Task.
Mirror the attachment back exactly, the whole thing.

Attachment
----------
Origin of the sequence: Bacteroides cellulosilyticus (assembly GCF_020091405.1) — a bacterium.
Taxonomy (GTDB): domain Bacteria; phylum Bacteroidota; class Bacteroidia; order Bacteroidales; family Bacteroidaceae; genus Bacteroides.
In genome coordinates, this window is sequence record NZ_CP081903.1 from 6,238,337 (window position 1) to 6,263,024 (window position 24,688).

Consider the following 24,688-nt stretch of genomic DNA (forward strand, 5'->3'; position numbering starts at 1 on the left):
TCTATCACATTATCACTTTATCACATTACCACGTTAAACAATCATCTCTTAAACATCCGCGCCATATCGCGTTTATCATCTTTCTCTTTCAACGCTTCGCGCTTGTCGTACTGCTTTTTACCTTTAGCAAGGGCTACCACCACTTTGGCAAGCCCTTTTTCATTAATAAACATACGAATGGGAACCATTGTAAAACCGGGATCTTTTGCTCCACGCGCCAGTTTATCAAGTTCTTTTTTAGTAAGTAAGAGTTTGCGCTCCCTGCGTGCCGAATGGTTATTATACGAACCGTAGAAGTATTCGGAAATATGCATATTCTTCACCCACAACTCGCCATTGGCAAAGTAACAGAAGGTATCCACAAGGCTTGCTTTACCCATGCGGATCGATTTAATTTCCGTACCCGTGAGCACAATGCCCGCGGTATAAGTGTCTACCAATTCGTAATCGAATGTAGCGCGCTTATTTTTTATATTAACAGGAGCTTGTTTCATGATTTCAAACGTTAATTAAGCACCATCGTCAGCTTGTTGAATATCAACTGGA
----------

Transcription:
Origin of the sequence: Bacteroides cellulosilyticus (assembly GCF_020091405.1) — a bacterium.
Taxonomy (GTDB): domain Bacteria; phylum Bacteroidota; class Bacteroidia; order Bacteroidales; family Bacteroidaceae; genus Bacteroides.
In genome coordinates, this window is sequence record NZ_CP081903.1 from 6,238,337 (window position 1) to 6,263,024 (window position 24,688).

Consider the following 24,688-nt stretch of genomic DNA (forward strand, 5'->3'; position numbering starts at 1 on the left):
TCTATCACATTATCACTTTATCACATTACCACGTTAAACAATCATCTCTTAAACATCCGCGCCATATCGCGTTTATCATCTTTCTCTTTCAACGCTTCGCGCTTGTCGTACTGCTTTTTACCTTTAGCAAGGGCTACCACCACTTTGGCAAGCCCTTTTTCATTAATAAACATACGAATGGGAACCATTGTAAAACCGGGATCTTTTGCTCCACGCGCCAGTTTATCAAGTTCTTTTTTAGTAAGTAAGAGTTTGCGCTCCCTGCGTGCCGAATGGTTATTATACGAACCGTAGAAGTATTCGGAAATATGCATATTCTTCACCCACAACTCGCCATTGGCAAAGTAACAGAAGGTATCCACAAGGCTTGCTTTACCCATGCGGATCGATTTAATTTCCGTACCCGTGAGCACAATGCCCGCGGTATAAGTGTCTACCAATTCGTAATCGAATGTAGCGCGCTTATTTTTTATATTAACAGGAGCTTGTTTCATGATTTCAAACGTTAATTAAGCACCATCGTCAGCTTGTTGAATATCAACTGGA